Investment properties under development 163 250   54 476  
  2019
Non-recurring
fair value
measurements
Level 3
R000
  2018
Non-recurring
fair value
measurements
Level 3
R000
 
Investment properties held for sale 1 001 672   10 500  

There were no transfers in or out of level 3 in the reporting period under review.

As at 31 March 2019, the directors have valued the southern African property portfolio at R15.8 billion, and an external valuer have valued the Spanish portfolio at R14.9 billion (2018: R11.8 billion and R7.3 billion respectively). This includes assets classified as held for sale.

This is R11.5 billion or 60.08% higher than the group’s valuation as at 31 March 2018.

The external valuations performed by Quadrant Properties (Pty) Ltd and Knight Frank (Pty) Ltd at 31 March 2019 on 51% of the southern African portfolio are in line with the directors’ valuations. The Spanish portfolio was valued by Colliers International.

The fair values of commercial buildings are estimated using an income approach which capitalises the estimated rental income stream, net of projected operating costs, using a discount rate derived from market yields. The estimated rental stream takes into account current occupancy levels, estimates of future vacancy levels, the terms of in-place leases and expectations of rentals from future leases over the remaining economic life of the buildings.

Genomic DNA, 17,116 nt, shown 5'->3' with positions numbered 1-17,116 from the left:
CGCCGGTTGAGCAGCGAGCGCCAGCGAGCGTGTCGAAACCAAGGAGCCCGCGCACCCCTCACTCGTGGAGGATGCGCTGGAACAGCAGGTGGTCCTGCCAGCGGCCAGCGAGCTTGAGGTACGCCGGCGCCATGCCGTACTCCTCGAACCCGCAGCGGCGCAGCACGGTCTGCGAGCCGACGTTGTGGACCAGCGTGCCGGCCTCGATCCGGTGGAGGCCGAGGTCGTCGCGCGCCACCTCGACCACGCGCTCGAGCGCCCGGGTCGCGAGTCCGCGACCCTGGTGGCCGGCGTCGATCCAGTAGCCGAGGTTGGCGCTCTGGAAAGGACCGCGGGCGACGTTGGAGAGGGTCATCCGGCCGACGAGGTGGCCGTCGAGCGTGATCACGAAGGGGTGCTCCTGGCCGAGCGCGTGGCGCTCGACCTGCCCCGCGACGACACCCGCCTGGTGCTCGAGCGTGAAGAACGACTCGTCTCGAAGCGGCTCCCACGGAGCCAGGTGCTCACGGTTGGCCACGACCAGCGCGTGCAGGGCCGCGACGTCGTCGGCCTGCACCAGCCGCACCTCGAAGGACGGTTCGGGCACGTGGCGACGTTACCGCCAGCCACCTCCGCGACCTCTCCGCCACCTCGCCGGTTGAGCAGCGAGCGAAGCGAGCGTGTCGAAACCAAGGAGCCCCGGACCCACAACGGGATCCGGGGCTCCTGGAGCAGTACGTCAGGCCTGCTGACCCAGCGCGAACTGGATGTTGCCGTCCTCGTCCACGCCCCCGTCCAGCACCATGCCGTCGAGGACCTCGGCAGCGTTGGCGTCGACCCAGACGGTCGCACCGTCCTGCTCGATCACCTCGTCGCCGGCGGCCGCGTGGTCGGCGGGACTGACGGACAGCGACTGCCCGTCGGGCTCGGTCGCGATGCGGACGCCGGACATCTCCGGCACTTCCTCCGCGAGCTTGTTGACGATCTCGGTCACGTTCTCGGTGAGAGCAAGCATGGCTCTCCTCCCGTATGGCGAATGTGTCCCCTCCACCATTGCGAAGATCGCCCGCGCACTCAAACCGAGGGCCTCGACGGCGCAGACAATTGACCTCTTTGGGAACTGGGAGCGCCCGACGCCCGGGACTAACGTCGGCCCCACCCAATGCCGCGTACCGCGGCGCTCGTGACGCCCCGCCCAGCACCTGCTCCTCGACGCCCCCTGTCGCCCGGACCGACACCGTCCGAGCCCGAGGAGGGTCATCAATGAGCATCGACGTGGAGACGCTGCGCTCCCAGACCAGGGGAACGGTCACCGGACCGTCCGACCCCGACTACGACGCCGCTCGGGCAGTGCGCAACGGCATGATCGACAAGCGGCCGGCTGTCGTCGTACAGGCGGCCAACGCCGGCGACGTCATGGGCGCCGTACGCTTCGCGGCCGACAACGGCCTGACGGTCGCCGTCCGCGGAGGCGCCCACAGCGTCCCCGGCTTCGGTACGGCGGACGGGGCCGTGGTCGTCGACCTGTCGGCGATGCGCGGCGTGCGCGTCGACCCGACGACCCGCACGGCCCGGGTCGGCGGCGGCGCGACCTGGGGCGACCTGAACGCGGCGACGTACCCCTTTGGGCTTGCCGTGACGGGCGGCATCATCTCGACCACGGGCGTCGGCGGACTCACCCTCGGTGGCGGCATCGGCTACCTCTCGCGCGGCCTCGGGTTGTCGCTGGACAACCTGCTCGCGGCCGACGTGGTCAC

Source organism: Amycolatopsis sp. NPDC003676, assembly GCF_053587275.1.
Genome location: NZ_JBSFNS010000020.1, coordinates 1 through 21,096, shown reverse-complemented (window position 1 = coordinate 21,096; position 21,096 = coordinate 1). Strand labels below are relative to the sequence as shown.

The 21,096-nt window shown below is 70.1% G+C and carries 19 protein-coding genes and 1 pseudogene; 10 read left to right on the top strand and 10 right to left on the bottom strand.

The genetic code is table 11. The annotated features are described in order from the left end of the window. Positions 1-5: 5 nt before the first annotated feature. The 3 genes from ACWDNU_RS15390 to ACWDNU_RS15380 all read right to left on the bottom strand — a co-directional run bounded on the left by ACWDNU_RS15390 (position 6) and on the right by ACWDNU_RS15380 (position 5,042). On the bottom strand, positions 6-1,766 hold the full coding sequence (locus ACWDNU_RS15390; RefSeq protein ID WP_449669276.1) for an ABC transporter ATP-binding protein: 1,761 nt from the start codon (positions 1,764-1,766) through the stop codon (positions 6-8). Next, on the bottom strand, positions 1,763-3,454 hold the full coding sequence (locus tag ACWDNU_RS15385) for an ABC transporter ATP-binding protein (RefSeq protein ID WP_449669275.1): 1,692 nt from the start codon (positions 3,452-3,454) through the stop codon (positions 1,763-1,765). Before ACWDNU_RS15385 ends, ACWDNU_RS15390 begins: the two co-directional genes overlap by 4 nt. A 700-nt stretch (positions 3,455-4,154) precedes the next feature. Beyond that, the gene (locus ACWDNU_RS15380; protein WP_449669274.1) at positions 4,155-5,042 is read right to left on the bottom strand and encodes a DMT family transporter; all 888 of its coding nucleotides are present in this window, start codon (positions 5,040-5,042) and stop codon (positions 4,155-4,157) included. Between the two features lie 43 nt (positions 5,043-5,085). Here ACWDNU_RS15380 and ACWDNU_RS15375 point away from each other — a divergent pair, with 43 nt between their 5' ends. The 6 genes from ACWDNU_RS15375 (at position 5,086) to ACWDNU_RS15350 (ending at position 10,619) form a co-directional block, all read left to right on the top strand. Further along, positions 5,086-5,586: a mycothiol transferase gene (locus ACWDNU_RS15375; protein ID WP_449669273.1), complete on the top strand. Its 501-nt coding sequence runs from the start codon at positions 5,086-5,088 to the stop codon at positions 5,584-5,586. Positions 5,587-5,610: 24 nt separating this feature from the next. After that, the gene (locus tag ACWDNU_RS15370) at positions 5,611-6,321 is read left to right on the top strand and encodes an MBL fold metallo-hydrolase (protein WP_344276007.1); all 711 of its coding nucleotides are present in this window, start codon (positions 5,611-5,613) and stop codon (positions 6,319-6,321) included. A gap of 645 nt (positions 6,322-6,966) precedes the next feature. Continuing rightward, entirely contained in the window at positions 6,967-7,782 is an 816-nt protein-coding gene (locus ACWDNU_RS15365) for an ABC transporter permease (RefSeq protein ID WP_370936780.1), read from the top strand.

The most significant inputs are the discount rate and the reversionary capitalisation rate. The inputs used in the valuations at 31 March were:

  2019     2018  
  Discount rate Reversionary
capitalisation rate
    Discount rate Reversionary
capitalisation rate
 
  Range
%
Weighted
average
%
Range
%
Weighted
average
%
    Range
%
Weighted
average
%
Range
%
Weighted
average
%
 
Southern Africa 12.4 to 17.4 13.5 7.4 to 13.0 8.7     12.2 to 17.3 13.4 7.5 to 12.8 8.6  
Spain 7 to 9.0 7.9 5 to 9.2 6     7.5 to 10.3 8.8 5 to 9.1 6.1  

The estimated fair value would increase/(decrease) if the expected market rental growth was higher/(lower), expected expense growth was lower/(higher), the vacant periods were shorter/(longer), the occupancy rate was higher/(lower), the rent-free periods were shorter/(longer), the discount rate was lower/(higher) and/or the reversionary capitalisation rate was lower/(higher).

The effect of a 25 basis point change to the base discount rate is as follows on the 31 March 2019 value of the portfolio:

    25 bps increase   25 bps decrease  
  Fair value
R000
Decreased
fair value
R000
Decrease 
R000 

decrease 
Increased
fair value
R000
Increase
R000
%
increase
 
Southern Africa 15 501 000 15 050 000 (451 000) (2.91) 15 979 000 478 000 3.1  
  Fair value
€000
Decreased
fair value
€000
Decrease 
R000 

decrease 
Increased
fair value
€000
Increase
R000
%
increase
 
Spain 916 470 899 945 (16 525) (1.8) 933 420 16 950 1.8  

SUMMARISED CONSOLIDATED RESULTS
for the year ended 31 March 2019 and change to the board of directors